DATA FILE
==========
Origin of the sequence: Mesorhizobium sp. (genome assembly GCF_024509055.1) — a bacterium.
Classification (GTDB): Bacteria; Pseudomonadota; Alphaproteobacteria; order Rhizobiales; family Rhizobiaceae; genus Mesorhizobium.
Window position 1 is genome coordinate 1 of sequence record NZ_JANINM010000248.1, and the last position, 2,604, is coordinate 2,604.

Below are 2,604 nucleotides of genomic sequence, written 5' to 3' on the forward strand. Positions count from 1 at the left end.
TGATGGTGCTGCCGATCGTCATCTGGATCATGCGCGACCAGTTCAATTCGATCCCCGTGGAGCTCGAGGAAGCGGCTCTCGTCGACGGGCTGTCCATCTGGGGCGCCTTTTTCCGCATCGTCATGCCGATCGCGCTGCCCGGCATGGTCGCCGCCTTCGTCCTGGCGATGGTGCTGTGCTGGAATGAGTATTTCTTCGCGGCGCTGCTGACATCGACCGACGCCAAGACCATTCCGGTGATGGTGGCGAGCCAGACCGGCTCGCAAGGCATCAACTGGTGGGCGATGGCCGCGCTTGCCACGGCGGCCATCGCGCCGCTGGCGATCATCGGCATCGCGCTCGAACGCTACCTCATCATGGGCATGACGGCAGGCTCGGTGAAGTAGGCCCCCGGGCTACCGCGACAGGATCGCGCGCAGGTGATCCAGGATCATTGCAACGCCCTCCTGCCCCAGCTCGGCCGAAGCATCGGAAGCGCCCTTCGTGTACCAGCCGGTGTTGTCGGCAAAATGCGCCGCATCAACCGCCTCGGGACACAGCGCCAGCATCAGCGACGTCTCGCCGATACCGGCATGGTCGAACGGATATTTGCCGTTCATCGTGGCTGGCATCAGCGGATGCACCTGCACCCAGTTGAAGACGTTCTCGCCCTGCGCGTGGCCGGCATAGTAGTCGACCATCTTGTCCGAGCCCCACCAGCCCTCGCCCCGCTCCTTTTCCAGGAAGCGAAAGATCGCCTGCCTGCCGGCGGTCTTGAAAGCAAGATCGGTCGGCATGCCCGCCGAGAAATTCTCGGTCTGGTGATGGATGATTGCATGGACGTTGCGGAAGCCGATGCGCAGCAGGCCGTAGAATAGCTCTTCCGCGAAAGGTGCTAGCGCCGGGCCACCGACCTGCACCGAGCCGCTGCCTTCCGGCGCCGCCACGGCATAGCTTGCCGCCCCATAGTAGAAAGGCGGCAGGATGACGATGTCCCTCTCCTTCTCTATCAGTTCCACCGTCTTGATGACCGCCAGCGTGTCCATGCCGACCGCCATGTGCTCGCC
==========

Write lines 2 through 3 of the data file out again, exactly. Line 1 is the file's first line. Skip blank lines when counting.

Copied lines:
Classification (GTDB): Bacteria; Pseudomonadota; Alphaproteobacteria; order Rhizobiales; family Rhizobiaceae; genus Mesorhizobium.
Window position 1 is genome coordinate 1 of sequence record NZ_JANINM010000248.1, and the last position, 2,604, is coordinate 2,604.